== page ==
“Learn one thing everyday.” This is something that one of my residents told me during my medicine acting internship.
This is a sentiment that isn’t entirely new to me. I’ve heard it being said again and again throughout medical school. But, I never really understood the significance of this statement. In fact, I only began to understand it once I was well into my 3rd year.
During the first two years of medical school you are either trying to stay awake in a lecture or furiously cramming for a test. The idea of learning “one new thing” doesn’t really apply.
The great part about third and fourth year is that the never ending lectures and constant testing stops. This is a major part of what make third year so enjoyable – you get to start using what you’ve learned in real life, on real people. But it is also very easy to get lost in the routine of going to work, coming home, going to work, coming home, going to work, coming home, and repeat.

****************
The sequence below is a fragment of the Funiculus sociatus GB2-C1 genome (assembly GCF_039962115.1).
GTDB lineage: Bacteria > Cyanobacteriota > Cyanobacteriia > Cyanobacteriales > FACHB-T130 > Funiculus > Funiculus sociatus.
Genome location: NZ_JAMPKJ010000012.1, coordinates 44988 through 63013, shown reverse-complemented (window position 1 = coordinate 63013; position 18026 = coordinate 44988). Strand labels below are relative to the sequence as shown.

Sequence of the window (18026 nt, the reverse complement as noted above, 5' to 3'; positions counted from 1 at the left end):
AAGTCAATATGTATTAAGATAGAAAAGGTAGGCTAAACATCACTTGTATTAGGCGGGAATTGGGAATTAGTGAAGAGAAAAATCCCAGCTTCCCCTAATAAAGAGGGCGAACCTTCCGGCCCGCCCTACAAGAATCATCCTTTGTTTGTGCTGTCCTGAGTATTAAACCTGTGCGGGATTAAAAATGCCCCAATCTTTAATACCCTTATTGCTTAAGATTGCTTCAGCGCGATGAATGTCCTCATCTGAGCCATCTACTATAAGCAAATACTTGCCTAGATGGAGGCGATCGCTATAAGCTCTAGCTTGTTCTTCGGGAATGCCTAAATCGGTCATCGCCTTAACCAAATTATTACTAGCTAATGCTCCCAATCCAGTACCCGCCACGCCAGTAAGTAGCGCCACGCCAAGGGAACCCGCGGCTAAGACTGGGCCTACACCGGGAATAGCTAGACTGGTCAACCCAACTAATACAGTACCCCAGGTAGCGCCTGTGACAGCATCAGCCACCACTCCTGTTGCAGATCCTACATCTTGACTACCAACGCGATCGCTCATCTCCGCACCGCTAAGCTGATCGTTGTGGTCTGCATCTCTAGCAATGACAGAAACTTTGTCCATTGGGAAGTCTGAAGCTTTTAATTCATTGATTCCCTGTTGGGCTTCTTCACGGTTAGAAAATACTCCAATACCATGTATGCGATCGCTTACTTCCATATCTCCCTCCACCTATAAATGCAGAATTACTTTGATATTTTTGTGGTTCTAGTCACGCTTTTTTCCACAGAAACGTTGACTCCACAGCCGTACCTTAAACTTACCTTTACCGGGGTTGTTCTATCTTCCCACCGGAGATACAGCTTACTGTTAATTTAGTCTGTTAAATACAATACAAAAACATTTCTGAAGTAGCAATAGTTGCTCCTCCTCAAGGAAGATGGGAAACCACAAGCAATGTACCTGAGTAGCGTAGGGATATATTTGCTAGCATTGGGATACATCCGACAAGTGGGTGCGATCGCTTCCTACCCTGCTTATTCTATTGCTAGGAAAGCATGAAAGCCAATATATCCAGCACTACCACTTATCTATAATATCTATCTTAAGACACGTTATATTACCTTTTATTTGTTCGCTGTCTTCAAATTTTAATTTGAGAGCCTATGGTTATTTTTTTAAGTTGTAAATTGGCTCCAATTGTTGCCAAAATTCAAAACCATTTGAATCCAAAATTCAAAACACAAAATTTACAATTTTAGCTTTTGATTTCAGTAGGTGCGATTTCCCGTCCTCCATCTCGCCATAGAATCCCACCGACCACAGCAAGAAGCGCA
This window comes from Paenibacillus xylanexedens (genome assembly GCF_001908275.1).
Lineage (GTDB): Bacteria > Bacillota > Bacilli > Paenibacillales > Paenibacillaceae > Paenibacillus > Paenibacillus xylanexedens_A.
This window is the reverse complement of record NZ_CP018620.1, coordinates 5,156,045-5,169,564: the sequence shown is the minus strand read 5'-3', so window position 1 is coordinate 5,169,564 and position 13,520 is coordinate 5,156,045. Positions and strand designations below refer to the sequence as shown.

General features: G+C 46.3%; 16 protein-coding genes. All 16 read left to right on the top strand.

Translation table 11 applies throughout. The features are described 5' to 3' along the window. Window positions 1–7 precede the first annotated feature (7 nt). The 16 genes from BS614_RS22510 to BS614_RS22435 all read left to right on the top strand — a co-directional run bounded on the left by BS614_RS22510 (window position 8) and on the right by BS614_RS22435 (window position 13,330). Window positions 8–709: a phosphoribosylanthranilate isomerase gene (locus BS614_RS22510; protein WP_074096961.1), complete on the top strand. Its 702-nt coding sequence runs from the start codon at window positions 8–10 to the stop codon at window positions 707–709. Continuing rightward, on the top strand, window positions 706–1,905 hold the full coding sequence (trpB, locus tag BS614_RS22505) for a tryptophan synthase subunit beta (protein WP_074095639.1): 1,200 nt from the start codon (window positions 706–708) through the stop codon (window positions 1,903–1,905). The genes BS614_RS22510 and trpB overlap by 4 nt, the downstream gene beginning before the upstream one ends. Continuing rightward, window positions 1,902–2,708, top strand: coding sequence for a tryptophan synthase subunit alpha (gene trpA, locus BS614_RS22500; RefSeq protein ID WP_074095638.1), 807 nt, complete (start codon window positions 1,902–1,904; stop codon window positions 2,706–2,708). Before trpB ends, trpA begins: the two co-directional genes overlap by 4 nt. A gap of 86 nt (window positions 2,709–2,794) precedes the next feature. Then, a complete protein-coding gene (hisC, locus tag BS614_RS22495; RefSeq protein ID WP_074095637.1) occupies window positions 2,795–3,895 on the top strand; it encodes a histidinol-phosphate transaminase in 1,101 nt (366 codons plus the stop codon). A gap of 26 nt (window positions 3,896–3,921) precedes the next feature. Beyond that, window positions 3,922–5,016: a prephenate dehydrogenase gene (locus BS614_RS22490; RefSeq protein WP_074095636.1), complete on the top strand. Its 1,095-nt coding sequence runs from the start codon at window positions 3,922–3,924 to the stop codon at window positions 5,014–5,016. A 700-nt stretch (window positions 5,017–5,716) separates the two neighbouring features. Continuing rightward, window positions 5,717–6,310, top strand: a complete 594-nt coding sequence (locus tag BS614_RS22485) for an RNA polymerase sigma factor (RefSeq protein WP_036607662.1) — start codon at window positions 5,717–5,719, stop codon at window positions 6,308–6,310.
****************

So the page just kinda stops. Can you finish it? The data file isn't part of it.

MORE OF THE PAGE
It is at this point that you have to make a decision – to learn one new thing or not. It sounds so simple and easy, but it is also so easily pushed to the back burner. But those “one things” pile up, and they pile up quickly. The field of medicine is constantly changing, and this idea of “learning one new thing” is a great habit to nurture. It will continue to be applicable throughout the progression from medical school, to residency, to fellowship, and beyond.